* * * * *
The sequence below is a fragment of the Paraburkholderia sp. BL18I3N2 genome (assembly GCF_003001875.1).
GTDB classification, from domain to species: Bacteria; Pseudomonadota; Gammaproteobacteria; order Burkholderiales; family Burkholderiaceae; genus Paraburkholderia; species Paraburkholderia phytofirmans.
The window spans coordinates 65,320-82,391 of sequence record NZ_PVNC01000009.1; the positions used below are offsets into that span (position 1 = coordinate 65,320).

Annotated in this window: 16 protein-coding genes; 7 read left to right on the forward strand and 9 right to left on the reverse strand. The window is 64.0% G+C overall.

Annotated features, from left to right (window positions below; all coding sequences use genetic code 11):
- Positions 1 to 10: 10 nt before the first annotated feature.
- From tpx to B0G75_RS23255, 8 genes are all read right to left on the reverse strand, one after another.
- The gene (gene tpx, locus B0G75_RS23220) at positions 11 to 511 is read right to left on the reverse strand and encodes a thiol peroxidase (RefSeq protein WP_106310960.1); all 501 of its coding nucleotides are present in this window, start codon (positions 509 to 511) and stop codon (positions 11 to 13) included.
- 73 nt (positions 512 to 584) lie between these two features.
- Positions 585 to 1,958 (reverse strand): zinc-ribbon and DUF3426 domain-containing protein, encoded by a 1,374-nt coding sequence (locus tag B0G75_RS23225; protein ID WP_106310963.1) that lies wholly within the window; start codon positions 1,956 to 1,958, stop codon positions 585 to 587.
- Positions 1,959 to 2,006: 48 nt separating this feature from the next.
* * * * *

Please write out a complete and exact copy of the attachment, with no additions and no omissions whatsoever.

The sequence below is a fragment of the Paraburkholderia sp. BL18I3N2 genome (assembly GCF_003001875.1).
GTDB classification, from domain to species: Bacteria; Pseudomonadota; Gammaproteobacteria; order Burkholderiales; family Burkholderiaceae; genus Paraburkholderia; species Paraburkholderia phytofirmans.
The window spans coordinates 65,320-82,391 of sequence record NZ_PVNC01000009.1; the positions used below are offsets into that span (position 1 = coordinate 65,320).

Annotated in this window: 16 protein-coding genes; 7 read left to right on the forward strand and 9 right to left on the reverse strand. The window is 64.0% G+C overall.

Annotated features, from left to right (window positions below; all coding sequences use genetic code 11):
- Positions 1 to 10: 10 nt before the first annotated feature.
- From tpx to B0G75_RS23255, 8 genes are all read right to left on the reverse strand, one after another.
- The gene (gene tpx, locus B0G75_RS23220) at positions 11 to 511 is read right to left on the reverse strand and encodes a thiol peroxidase (RefSeq protein WP_106310960.1); all 501 of its coding nucleotides are present in this window, start codon (positions 509 to 511) and stop codon (positions 11 to 13) included.
- 73 nt (positions 512 to 584) lie between these two features.
- Positions 585 to 1,958 (reverse strand): zinc-ribbon and DUF3426 domain-containing protein, encoded by a 1,374-nt coding sequence (locus tag B0G75_RS23225; protein ID WP_106310963.1) that lies wholly within the window; start codon positions 1,956 to 1,958, stop codon positions 585 to 587.
- Positions 1,959 to 2,006: 48 nt separating this feature from the next.